Republicans still dislike stimulus

REPUBLICANS STILL DISLIKE STIMULUS…. Barack Obama has prioritized bipartisan support for an economic stimulus package. But as predicted, it’s very difficult to pass a meaningful, effective bill that draws support from congressional Republicans. The president made concessions from the outset — offering tax cuts to garner GOP backing — and wouldn’t you know it, Republicans aren’t satisfied.

Just days after taking office vowing to end the political era of “petty grievances,” President Obama ran into mounting GOP opposition yesterday to an economic stimulus plan that he had hoped would receive broad bipartisan support.

Republicans accused Democrats of abandoning the new president’s pledge, ignoring his call for bipartisan comity and shutting them out of the process by writing the $850 billion legislation. […]

Republicans have a long list of grievances. Sen. Arlen Specter (Pa.), who gave Vice President Biden a 17-page list of spending requests, said he opposes the proposed increase in funding for Pell Grants for college students because it would do little to spur short-term economic growth. House Minority Leader John A. Boehner (Ohio) said the plan lacks enough “fast-acting tax relief,” such as a temporary halt to payroll taxes and more relief for businesses. Sen. John Thune (S.D.) said the nearly $1 trillion price tag would add too much to a federal deficit that is already predicted to top $1.2 trillion for 2009.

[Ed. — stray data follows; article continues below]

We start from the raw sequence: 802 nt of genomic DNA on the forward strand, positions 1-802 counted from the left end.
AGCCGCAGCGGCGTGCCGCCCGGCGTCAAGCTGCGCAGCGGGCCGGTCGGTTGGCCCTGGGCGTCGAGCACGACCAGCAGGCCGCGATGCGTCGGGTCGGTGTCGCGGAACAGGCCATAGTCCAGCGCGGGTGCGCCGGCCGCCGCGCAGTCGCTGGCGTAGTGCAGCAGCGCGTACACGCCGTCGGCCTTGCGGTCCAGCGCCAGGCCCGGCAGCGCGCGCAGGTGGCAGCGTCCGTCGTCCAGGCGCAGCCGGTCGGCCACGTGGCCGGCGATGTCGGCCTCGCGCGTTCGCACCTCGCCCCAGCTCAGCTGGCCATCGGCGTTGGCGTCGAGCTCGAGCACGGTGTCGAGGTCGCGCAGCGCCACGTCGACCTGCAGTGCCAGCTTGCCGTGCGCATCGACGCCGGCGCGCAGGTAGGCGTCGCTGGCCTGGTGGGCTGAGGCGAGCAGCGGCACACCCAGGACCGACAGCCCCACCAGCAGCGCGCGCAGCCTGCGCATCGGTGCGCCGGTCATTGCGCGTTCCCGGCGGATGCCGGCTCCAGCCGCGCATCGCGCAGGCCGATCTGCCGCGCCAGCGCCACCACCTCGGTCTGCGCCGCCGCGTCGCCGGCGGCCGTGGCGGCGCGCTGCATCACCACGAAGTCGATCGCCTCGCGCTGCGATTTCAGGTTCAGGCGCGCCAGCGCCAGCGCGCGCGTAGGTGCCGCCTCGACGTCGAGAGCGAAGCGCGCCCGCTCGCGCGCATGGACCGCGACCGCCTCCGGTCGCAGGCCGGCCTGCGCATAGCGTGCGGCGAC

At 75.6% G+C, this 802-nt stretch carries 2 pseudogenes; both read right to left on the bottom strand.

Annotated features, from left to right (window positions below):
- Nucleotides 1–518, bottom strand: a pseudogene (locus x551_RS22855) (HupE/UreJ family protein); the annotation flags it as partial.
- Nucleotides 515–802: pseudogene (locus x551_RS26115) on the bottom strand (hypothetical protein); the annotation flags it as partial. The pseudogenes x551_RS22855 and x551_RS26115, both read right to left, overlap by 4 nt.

“The Republican concerns about what’s moving in the House are growing by the day,” Thune said. He dismissed as “very, very ambitious” Obama’s hope of securing a bipartisan majority of 80 votes for the stimulus plan in the Senate, which could consider its version of the legislation next weekend.

Republicans believe they have not been treated as equal partners in the process, and that conservative ideas aren’t being taken seriously. Newsflash: they’re right. What Republicans seem to be missing here is that they shouldn’t be treated as equal partners — they’re a small congressional minority whose economic ideas helped create the mess Democrats are now trying to clean up.

We’re left with the same dynamic that’s existed from the beginning of the process: the Obama administration can pursue a better bill that passes with 60 votes, or a weaker bill that passes with 80. The priority should obviously be the quality of the package.